October 12, 2012

Toward a “Wiki-Church”

One of the most vocal participants in the discussion on American Christianity is Diana Butler Bass, author of the recent book Christianity After Religion: The End of Church and the Beginning of a New Spiritual Awakening. Bass, an Episcopalian, author, and historian, argues that Christianity must adapt and progress or die. This is necessary, she says, because fewer Americans today identify with a particular denomination than did fifty years ago, more are likely to espouse a “spiritual but not religious” orientation, and growing numbers identify as agnostic or atheist.

Bass recently elaborated on her hopes for the future of American Christianity in an interview with Chris Yaw of Church Next. In light of increasing skepticism, Bass claimed “We need to create communities with honest engagement. With doubt, with levels of certainty … any religious community today is going to have some level of real questioning going on among people.” According to Bass, expecting people to accept particular doctrines or creeds “[Creates] a dishonest community.” In addition, she said: “We need to create communities that are based on honest engagement” on matters like “the language of theism, [and] about how we talk about God.”

Bass clarified, “I actually do believe that theology is important.” According to the author, “belief is important … [but] only in the right order.” She disparaged those who reaffirm traditional, orthodox faith in response to waning church affiliation. “I do not think that putting that kind of dogmatic creed out front as a test for whether one should be welcome in a congregation … [is] a solution to the problems we are facing,” Bass said.

Most Christians would likely agree with Bass that “belief is actually something we have to practice … rather than propositions to which we have to adhere.” Those who have a healthy view of faith and reason would also agree (to a point) churches should allow for open discussion and doubt about theological matters. But Bass goes beyond a balanced approach and subordinates belief to practice, and hopes for communities “based on honest engagement” (emphasis added).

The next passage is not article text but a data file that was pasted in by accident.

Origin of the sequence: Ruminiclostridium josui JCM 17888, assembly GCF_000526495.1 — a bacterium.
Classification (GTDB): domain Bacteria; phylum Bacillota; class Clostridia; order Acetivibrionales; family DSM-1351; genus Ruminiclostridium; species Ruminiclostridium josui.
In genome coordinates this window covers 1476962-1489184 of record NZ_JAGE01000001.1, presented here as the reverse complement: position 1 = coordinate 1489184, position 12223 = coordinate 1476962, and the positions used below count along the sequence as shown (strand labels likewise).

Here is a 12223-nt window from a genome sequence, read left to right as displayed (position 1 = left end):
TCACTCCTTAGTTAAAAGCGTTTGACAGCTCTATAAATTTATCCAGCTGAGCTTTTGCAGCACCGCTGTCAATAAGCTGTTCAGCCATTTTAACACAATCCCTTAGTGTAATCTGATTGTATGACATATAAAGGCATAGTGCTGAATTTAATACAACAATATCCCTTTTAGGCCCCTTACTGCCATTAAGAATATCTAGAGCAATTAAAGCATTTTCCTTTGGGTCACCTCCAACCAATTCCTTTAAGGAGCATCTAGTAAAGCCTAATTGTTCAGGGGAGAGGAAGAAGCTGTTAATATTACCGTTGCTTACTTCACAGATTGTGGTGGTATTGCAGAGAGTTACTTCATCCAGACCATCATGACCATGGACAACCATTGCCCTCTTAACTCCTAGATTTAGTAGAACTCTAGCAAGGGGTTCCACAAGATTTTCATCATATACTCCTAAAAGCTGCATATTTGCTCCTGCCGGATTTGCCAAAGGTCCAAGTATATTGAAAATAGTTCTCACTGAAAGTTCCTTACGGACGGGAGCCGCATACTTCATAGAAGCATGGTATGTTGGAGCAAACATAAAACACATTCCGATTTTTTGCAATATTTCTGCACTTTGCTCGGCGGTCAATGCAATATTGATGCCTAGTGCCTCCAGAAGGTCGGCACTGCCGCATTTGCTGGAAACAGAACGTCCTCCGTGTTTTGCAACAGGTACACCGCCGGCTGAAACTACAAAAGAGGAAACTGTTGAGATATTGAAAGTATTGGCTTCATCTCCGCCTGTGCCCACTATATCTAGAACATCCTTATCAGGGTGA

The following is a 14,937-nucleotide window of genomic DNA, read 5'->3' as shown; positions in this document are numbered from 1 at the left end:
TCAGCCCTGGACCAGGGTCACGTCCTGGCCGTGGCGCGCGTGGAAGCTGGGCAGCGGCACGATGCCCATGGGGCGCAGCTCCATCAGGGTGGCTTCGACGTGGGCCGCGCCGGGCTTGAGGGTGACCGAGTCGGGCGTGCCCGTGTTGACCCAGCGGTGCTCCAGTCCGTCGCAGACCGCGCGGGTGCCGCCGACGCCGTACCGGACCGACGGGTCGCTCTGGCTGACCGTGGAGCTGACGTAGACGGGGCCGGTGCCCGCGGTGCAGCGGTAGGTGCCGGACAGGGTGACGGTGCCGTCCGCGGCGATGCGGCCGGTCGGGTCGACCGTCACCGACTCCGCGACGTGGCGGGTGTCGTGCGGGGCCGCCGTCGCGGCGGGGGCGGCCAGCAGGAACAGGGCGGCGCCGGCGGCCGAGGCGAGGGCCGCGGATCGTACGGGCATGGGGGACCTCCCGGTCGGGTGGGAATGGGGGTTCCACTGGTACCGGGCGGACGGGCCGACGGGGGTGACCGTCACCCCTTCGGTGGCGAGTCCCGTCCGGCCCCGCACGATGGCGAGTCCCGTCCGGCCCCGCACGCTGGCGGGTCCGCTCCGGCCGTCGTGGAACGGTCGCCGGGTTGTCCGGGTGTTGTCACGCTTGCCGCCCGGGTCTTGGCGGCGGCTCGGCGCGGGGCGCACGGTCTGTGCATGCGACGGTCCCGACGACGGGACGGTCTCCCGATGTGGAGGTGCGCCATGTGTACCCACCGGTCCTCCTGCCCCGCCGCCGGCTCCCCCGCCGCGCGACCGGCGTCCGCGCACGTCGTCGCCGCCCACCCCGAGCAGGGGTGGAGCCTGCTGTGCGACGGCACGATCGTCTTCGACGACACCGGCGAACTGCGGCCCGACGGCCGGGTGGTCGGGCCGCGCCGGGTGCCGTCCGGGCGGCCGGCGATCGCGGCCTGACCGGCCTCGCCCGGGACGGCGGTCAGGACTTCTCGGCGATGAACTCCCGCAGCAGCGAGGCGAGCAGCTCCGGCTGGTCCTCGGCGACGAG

To Bass and others who believe Christianity must evolve or go extinct, a faith that is “much more experiential, much more based in practices” is the way of the future. In her view, belief should not be “constructed as creed and dogma, as it was in conventional church, but … as conviction and meaningful experience.”

Further, Bass envisions an “open community … wiki-church or non-geographical church,” where “we’re going to be a lot more open to the wisdom of a lot more traditions while maintaining our core.” She said congregations should “throw open everything in a church that would exclude people,” and hopes that the Episcopal Church will have “completely open communion in 100 years.”

“Churches are communities that are on the cutting edge,” Bass asserted. But how and when progressive Christian “spirituality” will take off as the way of the future is still unclear. Some of the most “cutting edge,” least dogmatic, and “open to questioning” denominations have seen the steepest decline over the past few decades. Bass’s own Episcopal Church, which prides itself as open and inclusive has shrunk dramatically even in the past decade. With these trends in view, continuing down the path already taken by the dramatically shrinking mainlines will likely not lead to a vibrant future for Christianity.

One Response to Toward a “Wiki-Church”

  1. Eric Lytle says:

    Bass has built her writing career on bashing conservative Christians. I’ve read 3 of her books, and her self-styled “Christianity for the rest of us” and “Christianity after religion” are essentially negative, i.e., they define themselves as NOT evangelical. I would term it “Sour Grapes Christianity,” since her books consistently bash conservative megachurches, which she describes as “loud and insistent” and guilty of wanting a “one-party Christianity.” She refers to her beloved mainlines as “name-brand” churches, which I guess means independent evangelical congregations are “off-brands,” although it’s pretty clear whichbrand the public is buying. Her book Christianity for the Rest of Us presents several mid-size mainlines as ideal churches, but in fact the activities she describes in these churches are present in evangelical churches as well, plus the evangelicals also emphasize having solid doctrines and moral standaards.

    Like most of the so-called “Emergents,” Bass likes to claim that true Christians can accept “paradox,” which means the kind of church she likes is both “open and orthodox” and “risk-taking and grounded.” Her “intentional and transformative engagement with Christian tradition” in practice means “dump the doctrine and mroal teachings but keep the incense and clergy gowns.” She says she worries about the “increasing political partisanship” of evangelicals, yet the liberal churches she admires are ten times more political in their sermons and church activities than evangelicals are.

    She knows the mainlines are losing members by the busload, so she tries to make it sound as if they’re really better, more enlightened, more inclusive, etc, etc. I would love to ask her: How do you explain that, the more INCLUSIVE you make your church, the more people stay away?

    I don’t know why this woman is given such credence. Browse through 5 pages of any of her books and notice her constant disparaging of conservative believers. She is not nearly as inclusive as she pretends to be.

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